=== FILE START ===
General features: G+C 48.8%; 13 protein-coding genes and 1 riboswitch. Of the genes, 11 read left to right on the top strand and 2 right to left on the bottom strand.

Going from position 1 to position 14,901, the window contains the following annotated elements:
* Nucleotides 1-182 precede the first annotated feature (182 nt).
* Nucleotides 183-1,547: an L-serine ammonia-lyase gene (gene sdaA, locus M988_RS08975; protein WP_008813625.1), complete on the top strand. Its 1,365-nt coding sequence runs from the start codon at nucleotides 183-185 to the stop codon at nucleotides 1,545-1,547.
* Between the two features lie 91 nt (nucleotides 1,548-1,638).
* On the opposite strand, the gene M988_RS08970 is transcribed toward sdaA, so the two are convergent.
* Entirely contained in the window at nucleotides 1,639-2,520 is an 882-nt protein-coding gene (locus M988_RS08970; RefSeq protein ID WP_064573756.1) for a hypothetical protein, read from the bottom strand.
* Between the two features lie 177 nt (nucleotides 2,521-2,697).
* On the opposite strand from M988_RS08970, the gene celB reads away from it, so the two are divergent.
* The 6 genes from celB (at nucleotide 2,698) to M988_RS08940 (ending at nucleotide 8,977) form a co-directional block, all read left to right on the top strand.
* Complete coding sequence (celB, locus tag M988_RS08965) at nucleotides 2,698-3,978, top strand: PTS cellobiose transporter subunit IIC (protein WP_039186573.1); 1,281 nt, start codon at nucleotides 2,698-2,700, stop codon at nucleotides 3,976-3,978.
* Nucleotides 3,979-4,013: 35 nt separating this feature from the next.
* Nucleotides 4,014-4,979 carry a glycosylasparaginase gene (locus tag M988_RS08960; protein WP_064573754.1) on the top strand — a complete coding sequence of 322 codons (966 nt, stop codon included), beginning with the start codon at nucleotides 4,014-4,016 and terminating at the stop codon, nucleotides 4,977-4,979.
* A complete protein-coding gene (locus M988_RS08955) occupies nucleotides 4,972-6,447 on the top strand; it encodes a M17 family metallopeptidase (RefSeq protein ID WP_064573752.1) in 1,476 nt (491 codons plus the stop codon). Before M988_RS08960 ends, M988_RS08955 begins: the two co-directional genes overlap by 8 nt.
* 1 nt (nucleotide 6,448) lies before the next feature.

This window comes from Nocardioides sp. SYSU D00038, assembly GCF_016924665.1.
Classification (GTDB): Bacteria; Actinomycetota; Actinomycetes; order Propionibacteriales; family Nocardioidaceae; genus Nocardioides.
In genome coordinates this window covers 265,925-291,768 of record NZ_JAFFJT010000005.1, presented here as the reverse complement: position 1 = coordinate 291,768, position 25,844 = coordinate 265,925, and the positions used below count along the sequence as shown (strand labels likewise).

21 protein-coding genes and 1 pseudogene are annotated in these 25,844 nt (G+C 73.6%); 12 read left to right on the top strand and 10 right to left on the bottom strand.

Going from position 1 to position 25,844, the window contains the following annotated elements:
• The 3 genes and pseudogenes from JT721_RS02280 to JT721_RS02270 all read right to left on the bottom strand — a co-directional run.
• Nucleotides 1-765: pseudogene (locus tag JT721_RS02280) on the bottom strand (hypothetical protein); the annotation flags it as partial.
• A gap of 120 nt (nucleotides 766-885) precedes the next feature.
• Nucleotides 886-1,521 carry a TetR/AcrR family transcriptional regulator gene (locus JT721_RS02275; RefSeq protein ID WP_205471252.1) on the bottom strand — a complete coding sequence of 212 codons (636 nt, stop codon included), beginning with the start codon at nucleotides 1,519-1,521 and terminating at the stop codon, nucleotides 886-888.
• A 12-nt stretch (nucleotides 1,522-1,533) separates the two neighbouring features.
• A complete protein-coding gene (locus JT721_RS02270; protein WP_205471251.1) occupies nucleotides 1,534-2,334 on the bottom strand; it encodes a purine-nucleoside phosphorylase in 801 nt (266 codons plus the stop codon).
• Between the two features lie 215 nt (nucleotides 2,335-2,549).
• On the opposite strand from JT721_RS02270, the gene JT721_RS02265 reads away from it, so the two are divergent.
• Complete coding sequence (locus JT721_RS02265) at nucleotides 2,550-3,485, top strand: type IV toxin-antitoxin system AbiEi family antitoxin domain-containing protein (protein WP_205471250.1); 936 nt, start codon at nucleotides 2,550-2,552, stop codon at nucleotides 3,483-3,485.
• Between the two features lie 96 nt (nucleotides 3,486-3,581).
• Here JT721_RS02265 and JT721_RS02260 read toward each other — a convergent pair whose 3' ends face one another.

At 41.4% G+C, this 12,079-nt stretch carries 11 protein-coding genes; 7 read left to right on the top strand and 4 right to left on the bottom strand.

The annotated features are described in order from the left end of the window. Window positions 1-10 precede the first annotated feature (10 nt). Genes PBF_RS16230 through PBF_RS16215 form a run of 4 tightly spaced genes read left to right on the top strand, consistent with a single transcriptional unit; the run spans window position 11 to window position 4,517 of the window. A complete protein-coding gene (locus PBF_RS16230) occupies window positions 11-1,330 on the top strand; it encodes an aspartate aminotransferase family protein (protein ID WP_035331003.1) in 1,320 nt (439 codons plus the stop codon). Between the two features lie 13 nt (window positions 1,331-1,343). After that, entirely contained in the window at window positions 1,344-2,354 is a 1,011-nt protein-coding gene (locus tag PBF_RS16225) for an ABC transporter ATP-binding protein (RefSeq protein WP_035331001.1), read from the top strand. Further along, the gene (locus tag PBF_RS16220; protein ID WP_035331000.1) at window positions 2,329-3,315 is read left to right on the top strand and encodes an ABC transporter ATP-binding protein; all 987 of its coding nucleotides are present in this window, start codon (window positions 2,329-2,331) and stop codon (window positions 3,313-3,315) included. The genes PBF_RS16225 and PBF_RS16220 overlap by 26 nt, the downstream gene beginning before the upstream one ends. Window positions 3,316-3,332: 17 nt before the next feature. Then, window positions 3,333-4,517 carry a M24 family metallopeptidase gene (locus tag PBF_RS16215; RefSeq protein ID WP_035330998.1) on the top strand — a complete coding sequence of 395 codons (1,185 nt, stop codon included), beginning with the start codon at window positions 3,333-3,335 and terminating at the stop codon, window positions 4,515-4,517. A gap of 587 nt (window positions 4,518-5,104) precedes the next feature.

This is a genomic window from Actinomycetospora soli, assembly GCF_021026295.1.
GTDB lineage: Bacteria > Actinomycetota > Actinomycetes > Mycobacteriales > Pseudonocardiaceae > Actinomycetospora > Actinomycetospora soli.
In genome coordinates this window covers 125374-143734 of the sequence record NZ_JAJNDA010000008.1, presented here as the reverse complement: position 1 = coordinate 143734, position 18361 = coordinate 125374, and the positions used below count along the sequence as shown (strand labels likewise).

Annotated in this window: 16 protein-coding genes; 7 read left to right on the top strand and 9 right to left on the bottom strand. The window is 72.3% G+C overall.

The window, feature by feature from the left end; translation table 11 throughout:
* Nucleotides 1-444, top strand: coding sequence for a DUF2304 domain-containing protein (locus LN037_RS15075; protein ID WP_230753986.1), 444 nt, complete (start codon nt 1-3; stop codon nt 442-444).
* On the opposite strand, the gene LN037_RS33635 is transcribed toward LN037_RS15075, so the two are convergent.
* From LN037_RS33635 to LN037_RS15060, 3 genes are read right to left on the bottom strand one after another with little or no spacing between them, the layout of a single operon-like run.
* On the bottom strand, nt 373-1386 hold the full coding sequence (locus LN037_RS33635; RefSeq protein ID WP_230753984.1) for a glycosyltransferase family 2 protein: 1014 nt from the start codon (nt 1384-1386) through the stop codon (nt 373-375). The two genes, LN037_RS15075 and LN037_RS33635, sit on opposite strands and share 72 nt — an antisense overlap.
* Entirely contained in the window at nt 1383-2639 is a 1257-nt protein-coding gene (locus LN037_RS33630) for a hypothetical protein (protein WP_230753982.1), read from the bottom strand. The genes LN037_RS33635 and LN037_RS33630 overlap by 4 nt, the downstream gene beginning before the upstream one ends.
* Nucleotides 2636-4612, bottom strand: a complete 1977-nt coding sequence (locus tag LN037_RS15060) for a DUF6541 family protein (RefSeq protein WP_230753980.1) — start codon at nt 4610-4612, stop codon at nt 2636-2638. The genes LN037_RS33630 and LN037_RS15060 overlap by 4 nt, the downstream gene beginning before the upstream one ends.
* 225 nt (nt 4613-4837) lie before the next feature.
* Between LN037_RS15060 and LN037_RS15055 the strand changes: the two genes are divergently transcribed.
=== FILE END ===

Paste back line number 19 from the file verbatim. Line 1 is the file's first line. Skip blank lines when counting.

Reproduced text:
21 protein-coding genes and 1 pseudogene are annotated in these 25,844 nt (G+C 73.6%); 12 read left to right on the top strand and 10 right to left on the bottom strand.